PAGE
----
Merkel Seeks to Calm Upheaval After German Political Map Altered

  • Political parties have duty to ensure stable government
  • Speculation on new election shows ‘contempt,’ Merkel says

Merkel Aims to Build Stable, Good German Government

Chancellor Angela Merkel sought to calm upheaval a day after German voters rearranged the country’s political map, insisting that parties have a duty to bridge differences in forming a new government to stave off a new election.

Even after Merkel’s Christian Democratic Union-led bloc won the ballot, the party was reeling from its worst performance since 1949 and contending with the first significant far-right party in parliament since the immediate aftermath of World War II. Merkel called on the Social Democrats, who fared worse and have ruled out joining a government, as well as two smaller parties to take up their responsibility and join talks.

“I suggest that everybody, and I think the other parties know this, must accept the election result,” Merkel told reporters in Berlin on Monday. “All speculation about a new election shows contempt for the will of the voters. I’m deeply convinced of this.”

Merkel’s CDU met to take stock of the election, which saw support for the two main parties crumble as the anti-Islam Alternative for Germany entered parliament as the third-largest party. “The chancellor’s nightmare victory” was the verdict from Bild, the country’s best-selling newspaper.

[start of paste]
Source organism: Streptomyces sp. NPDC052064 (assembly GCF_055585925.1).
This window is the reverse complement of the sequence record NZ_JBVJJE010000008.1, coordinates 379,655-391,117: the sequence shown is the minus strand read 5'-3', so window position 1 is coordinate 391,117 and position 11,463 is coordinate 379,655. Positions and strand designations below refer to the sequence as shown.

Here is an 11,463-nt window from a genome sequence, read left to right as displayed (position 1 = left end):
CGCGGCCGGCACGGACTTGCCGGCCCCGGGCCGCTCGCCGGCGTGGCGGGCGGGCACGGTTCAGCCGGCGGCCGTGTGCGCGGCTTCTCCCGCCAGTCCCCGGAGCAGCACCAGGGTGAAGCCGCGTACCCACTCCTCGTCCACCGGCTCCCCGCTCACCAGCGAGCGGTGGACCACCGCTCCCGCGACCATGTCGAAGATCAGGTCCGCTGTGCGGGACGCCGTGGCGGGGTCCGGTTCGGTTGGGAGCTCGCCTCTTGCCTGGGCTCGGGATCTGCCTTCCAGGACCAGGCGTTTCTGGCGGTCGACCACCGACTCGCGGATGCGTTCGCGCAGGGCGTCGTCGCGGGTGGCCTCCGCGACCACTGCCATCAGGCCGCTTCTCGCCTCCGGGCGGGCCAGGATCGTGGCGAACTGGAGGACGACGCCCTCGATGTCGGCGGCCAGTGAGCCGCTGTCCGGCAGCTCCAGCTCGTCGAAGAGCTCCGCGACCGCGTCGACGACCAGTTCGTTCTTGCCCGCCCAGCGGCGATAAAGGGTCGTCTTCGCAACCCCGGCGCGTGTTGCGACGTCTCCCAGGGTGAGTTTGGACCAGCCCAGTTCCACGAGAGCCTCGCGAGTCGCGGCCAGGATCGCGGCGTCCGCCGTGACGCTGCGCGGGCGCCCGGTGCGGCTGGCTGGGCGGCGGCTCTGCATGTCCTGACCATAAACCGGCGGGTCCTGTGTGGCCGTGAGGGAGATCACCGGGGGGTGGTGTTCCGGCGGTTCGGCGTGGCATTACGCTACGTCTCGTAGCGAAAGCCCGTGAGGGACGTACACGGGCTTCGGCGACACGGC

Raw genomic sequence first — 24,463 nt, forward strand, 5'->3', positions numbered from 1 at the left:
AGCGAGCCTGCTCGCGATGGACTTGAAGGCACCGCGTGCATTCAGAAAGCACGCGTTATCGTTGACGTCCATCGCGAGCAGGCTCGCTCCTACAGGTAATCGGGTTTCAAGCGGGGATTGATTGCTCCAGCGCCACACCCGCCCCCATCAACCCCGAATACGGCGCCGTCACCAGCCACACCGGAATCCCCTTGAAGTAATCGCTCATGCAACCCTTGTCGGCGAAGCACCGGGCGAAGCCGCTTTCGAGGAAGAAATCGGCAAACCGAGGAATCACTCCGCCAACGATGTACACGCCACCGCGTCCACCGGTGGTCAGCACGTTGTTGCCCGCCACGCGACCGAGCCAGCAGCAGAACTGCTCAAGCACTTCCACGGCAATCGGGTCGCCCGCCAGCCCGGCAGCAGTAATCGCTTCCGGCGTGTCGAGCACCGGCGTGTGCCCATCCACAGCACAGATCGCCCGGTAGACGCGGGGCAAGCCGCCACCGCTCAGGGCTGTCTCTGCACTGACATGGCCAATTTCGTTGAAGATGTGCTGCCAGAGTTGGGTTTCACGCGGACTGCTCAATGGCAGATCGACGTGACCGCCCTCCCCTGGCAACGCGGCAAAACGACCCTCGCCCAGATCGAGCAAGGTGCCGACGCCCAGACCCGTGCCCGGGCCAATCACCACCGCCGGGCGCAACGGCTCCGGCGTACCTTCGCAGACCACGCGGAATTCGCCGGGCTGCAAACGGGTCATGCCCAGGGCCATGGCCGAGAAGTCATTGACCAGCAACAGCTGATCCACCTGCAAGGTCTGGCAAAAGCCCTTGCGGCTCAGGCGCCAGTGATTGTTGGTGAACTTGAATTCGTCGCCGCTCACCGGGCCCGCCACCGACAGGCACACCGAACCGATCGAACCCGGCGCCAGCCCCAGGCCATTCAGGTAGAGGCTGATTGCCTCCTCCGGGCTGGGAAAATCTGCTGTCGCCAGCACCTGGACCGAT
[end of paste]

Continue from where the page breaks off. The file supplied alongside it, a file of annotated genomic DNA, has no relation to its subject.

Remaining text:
While there are echoes of the anti-immigration debate current across Europe and in the U.S., where President Donald Trump’s administration added three countries to a proposed travel ban that opponents say is directed at Muslims, the AfD is still a long way from exercising power in Germany.

Merkel said the CDU had to confront the reality of more than 2 million voters abandoning the party, including more than a million to the AfD, in a rebuke to her open-border refugee stance. The chancellor said she would begin preliminary talks on a coalition with the pro-business Free Democrats and the Greens -- adding that the SPD must “remain in contact.”

SPD leader Martin Schulz, who assailed Merkel as partly responsible for the rise of the AfD, dug in.

“I will never belong to a government with Angela Merkel,” Schulz told reporters at SPD headquarters. He said he would appoint current Labor Minister Andrea Nahles as head of the party’s parliamentary group to lead the opposition against Merkel.

Grand Coalition

The SPD’s refusal to join Merkel, 63, and reprise the so-called grand coalition that’s governed Germany for four years, has narrowed her political options. A chorus of political officials have said such a three-way alliance with the FDP and Greens could take months of negotiating.

Daniel Guenther, who has presided over the same three-way hookup in Schleswig-Holstein state since the summer, said the hurdles to forming such a coalition at the federal level are higher.

“There are a few topics where we’re far apart: security, integration, refugee policy,” he told reporters as he arrived for the CDU meeting. As a result, “it’s not a given” that it’ll work, he said.